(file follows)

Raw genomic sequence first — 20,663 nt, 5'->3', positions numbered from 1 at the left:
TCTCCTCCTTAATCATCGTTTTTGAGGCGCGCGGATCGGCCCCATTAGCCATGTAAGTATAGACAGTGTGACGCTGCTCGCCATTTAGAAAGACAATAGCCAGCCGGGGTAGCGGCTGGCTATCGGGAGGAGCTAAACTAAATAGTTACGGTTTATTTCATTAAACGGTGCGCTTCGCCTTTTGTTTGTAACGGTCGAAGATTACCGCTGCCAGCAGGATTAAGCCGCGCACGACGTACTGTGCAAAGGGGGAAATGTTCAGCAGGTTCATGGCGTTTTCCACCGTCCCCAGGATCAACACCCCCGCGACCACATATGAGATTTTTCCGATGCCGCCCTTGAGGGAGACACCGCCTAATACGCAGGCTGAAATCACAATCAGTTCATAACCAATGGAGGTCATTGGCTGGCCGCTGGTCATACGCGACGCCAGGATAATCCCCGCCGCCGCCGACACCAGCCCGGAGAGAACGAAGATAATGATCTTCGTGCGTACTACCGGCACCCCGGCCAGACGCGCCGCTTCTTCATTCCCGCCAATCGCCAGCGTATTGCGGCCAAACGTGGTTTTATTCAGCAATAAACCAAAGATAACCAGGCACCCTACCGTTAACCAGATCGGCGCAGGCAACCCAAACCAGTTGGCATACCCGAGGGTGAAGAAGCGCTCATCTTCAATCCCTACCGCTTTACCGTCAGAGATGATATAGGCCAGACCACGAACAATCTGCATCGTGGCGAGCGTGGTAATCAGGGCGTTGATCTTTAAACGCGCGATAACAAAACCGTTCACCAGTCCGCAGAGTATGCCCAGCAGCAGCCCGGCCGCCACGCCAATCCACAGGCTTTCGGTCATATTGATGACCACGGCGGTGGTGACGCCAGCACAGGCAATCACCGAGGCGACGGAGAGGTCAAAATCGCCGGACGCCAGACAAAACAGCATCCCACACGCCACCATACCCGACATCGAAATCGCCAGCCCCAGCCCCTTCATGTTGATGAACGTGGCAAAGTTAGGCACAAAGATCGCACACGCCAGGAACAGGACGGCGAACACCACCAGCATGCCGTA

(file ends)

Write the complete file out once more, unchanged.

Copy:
Raw genomic sequence first — 20,663 nt, 5'->3', positions numbered from 1 at the left:
TCTCCTCCTTAATCATCGTTTTTGAGGCGCGCGGATCGGCCCCATTAGCCATGTAAGTATAGACAGTGTGACGCTGCTCGCCATTTAGAAAGACAATAGCCAGCCGGGGTAGCGGCTGGCTATCGGGAGGAGCTAAACTAAATAGTTACGGTTTATTTCATTAAACGGTGCGCTTCGCCTTTTGTTTGTAACGGTCGAAGATTACCGCTGCCAGCAGGATTAAGCCGCGCACGACGTACTGTGCAAAGGGGGAAATGTTCAGCAGGTTCATGGCGTTTTCCACCGTCCCCAGGATCAACACCCCCGCGACCACATATGAGATTTTTCCGATGCCGCCCTTGAGGGAGACACCGCCTAATACGCAGGCTGAAATCACAATCAGTTCATAACCAATGGAGGTCATTGGCTGGCCGCTGGTCATACGCGACGCCAGGATAATCCCCGCCGCCGCCGACACCAGCCCGGAGAGAACGAAGATAATGATCTTCGTGCGTACTACCGGCACCCCGGCCAGACGCGCCGCTTCTTCATTCCCGCCAATCGCCAGCGTATTGCGGCCAAACGTGGTTTTATTCAGCAATAAACCAAAGATAACCAGGCACCCTACCGTTAACCAGATCGGCGCAGGCAACCCAAACCAGTTGGCATACCCGAGGGTGAAGAAGCGCTCATCTTCAATCCCTACCGCTTTACCGTCAGAGATGATATAGGCCAGACCACGAACAATCTGCATCGTGGCGAGCGTGGTAATCAGGGCGTTGATCTTTAAACGCGCGATAACAAAACCGTTCACCAGTCCGCAGAGTATGCCCAGCAGCAGCCCGGCCGCCACGCCAATCCACAGGCTTTCGGTCATATTGATGACCACGGCGGTGGTGACGCCAGCACAGGCAATCACCGAGGCGACGGAGAGGTCAAAATCGCCGGACGCCAGACAAAACAGCATCCCACACGCCACCATACCCGACATCGAAATCGCCAGCCCCAGCCCCTTCATGTTGATGAACGTGGCAAAGTTAGGCACAAAGATCGCACACGCCAGGAACAGGACGGCGAACACCACCAGCATGCCGTA